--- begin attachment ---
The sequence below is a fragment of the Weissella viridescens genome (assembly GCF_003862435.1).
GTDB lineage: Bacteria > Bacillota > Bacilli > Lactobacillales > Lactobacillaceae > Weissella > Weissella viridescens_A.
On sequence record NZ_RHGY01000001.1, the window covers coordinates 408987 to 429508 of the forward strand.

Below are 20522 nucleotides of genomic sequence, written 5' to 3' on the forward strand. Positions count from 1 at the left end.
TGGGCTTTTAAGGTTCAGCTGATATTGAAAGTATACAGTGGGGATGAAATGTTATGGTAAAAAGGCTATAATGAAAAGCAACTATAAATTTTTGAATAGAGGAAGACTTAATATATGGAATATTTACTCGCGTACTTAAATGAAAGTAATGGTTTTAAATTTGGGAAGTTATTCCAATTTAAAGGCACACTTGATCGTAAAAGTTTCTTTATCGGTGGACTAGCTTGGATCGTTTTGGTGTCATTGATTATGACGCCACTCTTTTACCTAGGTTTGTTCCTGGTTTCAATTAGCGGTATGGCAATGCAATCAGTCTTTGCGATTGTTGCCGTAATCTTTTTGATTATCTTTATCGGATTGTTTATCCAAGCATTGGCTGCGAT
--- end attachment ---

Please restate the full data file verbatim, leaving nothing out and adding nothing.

The sequence below is a fragment of the Weissella viridescens genome (assembly GCF_003862435.1).
GTDB lineage: Bacteria > Bacillota > Bacilli > Lactobacillales > Lactobacillaceae > Weissella > Weissella viridescens_A.
On sequence record NZ_RHGY01000001.1, the window covers coordinates 408987 to 429508 of the forward strand.

Below are 20522 nucleotides of genomic sequence, written 5' to 3' on the forward strand. Positions count from 1 at the left end.
TGGGCTTTTAAGGTTCAGCTGATATTGAAAGTATACAGTGGGGATGAAATGTTATGGTAAAAAGGCTATAATGAAAAGCAACTATAAATTTTTGAATAGAGGAAGACTTAATATATGGAATATTTACTCGCGTACTTAAATGAAAGTAATGGTTTTAAATTTGGGAAGTTATTCCAATTTAAAGGCACACTTGATCGTAAAAGTTTCTTTATCGGTGGACTAGCTTGGATCGTTTTGGTGTCATTGATTATGACGCCACTCTTTTACCTAGGTTTGTTCCTGGTTTCAATTAGCGGTATGGCAATGCAATCAGTCTTTGCGATTGTTGCCGTAATCTTTTTGATTATCTTTATCGGATTGTTTATCCAAGCATTGGCTGCGAT